Monday, August 17, 2009

A room of one's own

Writers are generally solitary creatures, spending most of their time alone in a room, decanting the products of their fertile imaginations into computers, and from there to the printed page. Their rooms are their places of power, shaped to meet their needs, so any glimpse into a writer's room seems like a glimpse into a part of their creativity.

The Guardian have been running a feature called Writers' Rooms since the beginning of 2007, with individual writers talking about where they write, accompanied by a photograph. Here's award-winning Irish writer Sebastian Barry's piece, along with this photograph:


"It doesn't look very tidy, but from childhood I have loved provisionality in a room, something thrown together, as indeed the bookcase on the right was, in the first days after coming here 10 years ago. ... The plain inkwell I dug up in the garden, which seemed an apt thing to find. There's stuff in boxes waiting to go off to the Harry Ransom Center in Texas sometime. The chair was sold to Ali years ago in a Dublin shop. The man swore it was "genuine Georgeen" and it may well be."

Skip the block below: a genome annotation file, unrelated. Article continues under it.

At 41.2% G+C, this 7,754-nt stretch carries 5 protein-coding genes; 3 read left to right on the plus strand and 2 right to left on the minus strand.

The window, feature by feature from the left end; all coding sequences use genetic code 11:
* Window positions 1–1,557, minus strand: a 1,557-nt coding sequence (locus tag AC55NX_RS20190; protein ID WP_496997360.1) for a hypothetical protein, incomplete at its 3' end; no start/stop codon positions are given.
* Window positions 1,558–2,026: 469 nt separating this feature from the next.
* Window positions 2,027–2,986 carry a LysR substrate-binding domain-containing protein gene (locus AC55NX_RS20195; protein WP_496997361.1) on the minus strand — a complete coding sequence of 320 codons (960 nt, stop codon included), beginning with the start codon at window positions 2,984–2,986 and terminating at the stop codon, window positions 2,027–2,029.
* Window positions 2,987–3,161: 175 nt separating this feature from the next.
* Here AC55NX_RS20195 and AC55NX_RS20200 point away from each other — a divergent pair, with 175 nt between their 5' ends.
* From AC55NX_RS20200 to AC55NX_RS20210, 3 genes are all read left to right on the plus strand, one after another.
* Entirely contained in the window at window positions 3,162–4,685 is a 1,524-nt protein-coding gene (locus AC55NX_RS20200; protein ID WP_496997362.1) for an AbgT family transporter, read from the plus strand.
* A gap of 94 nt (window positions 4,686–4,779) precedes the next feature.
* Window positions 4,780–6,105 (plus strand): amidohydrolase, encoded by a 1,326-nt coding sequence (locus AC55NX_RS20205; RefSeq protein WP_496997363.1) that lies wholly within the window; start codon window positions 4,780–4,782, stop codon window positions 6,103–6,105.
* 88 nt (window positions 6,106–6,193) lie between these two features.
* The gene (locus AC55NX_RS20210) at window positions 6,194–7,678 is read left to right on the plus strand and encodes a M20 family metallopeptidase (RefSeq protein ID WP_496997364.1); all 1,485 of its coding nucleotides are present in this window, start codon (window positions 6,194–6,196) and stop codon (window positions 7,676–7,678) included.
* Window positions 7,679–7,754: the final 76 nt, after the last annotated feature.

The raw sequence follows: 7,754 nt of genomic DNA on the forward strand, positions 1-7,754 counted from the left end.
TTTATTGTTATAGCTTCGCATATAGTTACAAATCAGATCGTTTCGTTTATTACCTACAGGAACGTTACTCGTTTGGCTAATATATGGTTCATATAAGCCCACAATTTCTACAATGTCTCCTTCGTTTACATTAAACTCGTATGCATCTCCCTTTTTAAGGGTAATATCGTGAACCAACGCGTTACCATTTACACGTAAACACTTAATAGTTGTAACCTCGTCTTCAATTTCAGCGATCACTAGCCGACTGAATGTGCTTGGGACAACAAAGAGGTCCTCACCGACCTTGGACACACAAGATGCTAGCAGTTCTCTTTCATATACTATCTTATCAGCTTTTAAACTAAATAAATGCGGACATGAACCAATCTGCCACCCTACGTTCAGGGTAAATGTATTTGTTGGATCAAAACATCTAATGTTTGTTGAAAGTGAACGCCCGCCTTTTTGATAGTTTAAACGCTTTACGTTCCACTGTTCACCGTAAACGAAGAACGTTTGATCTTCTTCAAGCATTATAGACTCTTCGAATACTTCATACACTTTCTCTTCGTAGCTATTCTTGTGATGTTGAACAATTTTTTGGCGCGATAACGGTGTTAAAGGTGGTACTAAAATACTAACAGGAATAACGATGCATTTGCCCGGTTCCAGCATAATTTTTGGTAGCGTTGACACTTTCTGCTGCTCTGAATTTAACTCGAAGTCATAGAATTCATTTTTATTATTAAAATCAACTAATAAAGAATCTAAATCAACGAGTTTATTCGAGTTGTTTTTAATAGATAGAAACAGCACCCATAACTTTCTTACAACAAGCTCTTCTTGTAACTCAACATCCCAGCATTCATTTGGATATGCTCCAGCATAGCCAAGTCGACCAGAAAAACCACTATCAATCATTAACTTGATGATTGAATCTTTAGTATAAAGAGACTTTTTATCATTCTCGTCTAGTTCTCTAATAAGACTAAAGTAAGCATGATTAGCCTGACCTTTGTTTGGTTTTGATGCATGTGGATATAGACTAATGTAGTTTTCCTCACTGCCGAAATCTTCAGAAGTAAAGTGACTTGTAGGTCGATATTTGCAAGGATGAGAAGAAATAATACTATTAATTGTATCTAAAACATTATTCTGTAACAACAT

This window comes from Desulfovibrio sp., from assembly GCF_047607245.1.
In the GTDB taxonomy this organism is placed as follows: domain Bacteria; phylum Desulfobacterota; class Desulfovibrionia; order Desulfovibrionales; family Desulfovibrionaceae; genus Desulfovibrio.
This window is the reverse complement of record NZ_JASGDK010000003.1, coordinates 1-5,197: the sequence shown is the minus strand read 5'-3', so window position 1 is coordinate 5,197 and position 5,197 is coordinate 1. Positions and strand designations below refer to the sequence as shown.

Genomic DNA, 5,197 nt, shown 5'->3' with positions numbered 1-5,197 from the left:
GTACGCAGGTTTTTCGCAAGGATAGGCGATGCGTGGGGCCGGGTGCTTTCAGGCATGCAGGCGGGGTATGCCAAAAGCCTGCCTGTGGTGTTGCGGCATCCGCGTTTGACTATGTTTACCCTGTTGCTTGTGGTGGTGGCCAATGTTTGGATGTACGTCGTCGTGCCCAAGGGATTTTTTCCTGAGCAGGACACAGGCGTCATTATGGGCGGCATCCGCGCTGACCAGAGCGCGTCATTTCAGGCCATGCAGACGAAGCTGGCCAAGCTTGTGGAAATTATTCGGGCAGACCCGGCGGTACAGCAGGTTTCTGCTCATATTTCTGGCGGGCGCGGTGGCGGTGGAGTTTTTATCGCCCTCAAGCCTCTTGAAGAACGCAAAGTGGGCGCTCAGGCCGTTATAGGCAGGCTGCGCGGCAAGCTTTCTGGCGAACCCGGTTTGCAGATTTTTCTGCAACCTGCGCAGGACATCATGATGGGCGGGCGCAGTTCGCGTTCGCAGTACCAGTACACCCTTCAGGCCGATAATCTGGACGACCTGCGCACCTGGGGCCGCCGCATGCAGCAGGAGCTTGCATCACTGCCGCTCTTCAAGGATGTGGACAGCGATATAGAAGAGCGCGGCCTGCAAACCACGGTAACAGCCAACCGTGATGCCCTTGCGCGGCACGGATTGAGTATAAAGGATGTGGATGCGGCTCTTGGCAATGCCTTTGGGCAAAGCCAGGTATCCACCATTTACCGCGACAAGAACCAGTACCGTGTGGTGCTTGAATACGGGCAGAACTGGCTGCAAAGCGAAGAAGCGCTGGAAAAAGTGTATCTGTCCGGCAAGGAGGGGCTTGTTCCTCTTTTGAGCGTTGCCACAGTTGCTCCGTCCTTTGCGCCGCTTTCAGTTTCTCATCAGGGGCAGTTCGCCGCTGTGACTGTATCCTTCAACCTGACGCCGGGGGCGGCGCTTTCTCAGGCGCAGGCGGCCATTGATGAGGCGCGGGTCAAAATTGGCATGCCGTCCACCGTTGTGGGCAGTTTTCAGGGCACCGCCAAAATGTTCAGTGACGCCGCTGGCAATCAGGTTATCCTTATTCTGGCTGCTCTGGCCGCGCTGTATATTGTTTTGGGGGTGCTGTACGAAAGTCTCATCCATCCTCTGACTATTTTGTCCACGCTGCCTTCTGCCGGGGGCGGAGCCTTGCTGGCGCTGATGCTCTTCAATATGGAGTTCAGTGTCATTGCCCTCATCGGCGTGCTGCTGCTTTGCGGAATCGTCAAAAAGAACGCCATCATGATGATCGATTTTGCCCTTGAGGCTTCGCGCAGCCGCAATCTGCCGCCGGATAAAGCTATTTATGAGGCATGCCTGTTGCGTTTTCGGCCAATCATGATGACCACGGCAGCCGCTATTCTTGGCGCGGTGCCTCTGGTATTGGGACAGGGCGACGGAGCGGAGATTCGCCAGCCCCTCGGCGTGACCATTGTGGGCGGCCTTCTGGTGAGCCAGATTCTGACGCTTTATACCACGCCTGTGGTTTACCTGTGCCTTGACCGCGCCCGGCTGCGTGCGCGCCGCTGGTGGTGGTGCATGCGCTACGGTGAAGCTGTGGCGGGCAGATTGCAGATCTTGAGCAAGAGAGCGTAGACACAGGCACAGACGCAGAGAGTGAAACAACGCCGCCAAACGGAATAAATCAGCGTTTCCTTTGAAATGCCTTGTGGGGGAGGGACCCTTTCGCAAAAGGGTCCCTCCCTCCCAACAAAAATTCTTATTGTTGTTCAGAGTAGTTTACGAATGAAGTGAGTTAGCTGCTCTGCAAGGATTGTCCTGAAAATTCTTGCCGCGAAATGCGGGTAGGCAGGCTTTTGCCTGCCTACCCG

Meanwhile, photographer and Who Killed Amanda Palmer? contributor Kyle Cassidy has been taking photographs of Fantasy & Science Fiction writers in their workplaces for a forthcoming book called Where I Write: Fantasy & Science Fiction Authors in Their Creative Spaces. You can see some of the photographs here, including this bird's-eye view of Samuel R Delany:

Given the choice between the two, I'd have to say I much prefer to see the writer in the photograph, rather than not. It's the writer who gives the room its meaning and purpose, after all.



  1. It's all over now, though:

  2. Nice post, it's nice to see where the magic happens so to speak :)